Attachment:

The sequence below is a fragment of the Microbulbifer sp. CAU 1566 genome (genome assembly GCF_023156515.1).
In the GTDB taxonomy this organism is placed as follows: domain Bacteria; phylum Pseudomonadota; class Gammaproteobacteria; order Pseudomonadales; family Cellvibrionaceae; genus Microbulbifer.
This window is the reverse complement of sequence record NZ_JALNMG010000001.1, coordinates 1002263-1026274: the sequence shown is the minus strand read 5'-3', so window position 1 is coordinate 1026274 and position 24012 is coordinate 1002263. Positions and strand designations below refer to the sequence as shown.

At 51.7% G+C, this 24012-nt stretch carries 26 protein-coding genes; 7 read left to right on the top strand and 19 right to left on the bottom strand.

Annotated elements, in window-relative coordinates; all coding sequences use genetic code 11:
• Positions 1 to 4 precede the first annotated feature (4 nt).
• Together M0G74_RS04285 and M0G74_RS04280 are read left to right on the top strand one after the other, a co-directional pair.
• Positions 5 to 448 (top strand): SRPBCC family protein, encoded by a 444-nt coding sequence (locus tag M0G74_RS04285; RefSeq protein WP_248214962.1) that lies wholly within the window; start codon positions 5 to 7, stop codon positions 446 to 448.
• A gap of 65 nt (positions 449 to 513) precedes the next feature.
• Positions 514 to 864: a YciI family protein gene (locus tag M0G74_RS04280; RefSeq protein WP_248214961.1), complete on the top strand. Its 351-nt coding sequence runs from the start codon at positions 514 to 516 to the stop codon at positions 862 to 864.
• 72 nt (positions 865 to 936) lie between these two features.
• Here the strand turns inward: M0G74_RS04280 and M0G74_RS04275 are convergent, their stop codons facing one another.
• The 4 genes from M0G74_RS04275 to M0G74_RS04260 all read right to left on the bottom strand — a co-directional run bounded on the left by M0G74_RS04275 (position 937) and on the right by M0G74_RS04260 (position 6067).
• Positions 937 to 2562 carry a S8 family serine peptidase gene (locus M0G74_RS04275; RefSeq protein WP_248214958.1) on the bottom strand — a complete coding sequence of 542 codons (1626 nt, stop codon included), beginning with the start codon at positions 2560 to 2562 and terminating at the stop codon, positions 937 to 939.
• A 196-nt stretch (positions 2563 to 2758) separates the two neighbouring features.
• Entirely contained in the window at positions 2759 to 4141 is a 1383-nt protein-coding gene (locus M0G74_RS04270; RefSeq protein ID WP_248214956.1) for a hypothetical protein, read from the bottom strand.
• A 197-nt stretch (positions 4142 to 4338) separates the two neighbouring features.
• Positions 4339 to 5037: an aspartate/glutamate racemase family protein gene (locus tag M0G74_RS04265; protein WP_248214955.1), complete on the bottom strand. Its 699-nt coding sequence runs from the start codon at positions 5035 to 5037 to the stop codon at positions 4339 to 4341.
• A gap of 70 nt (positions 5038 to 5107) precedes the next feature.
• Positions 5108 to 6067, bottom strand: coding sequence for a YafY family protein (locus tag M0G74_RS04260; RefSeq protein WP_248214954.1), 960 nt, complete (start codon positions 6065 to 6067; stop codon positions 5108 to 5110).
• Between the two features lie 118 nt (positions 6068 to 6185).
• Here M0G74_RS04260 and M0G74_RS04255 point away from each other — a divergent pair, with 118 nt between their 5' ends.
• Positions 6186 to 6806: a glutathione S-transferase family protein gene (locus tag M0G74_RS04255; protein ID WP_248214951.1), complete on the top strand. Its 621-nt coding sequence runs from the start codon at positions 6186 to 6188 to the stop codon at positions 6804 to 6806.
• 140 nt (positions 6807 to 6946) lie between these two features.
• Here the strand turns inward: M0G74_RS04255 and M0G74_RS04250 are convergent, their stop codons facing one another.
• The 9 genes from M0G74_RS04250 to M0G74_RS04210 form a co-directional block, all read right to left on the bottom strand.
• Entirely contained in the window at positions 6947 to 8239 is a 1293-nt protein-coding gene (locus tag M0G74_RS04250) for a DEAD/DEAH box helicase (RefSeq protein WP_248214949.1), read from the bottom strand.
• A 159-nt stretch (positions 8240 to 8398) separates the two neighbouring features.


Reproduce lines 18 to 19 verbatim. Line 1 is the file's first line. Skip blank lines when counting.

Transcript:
• Positions 4339 to 5037: an aspartate/glutamate racemase family protein gene (locus tag M0G74_RS04265; protein WP_248214955.1), complete on the bottom strand. Its 699-nt coding sequence runs from the start codon at positions 5035 to 5037 to the stop codon at positions 4339 to 4341.
• A gap of 70 nt (positions 5038 to 5107) precedes the next feature.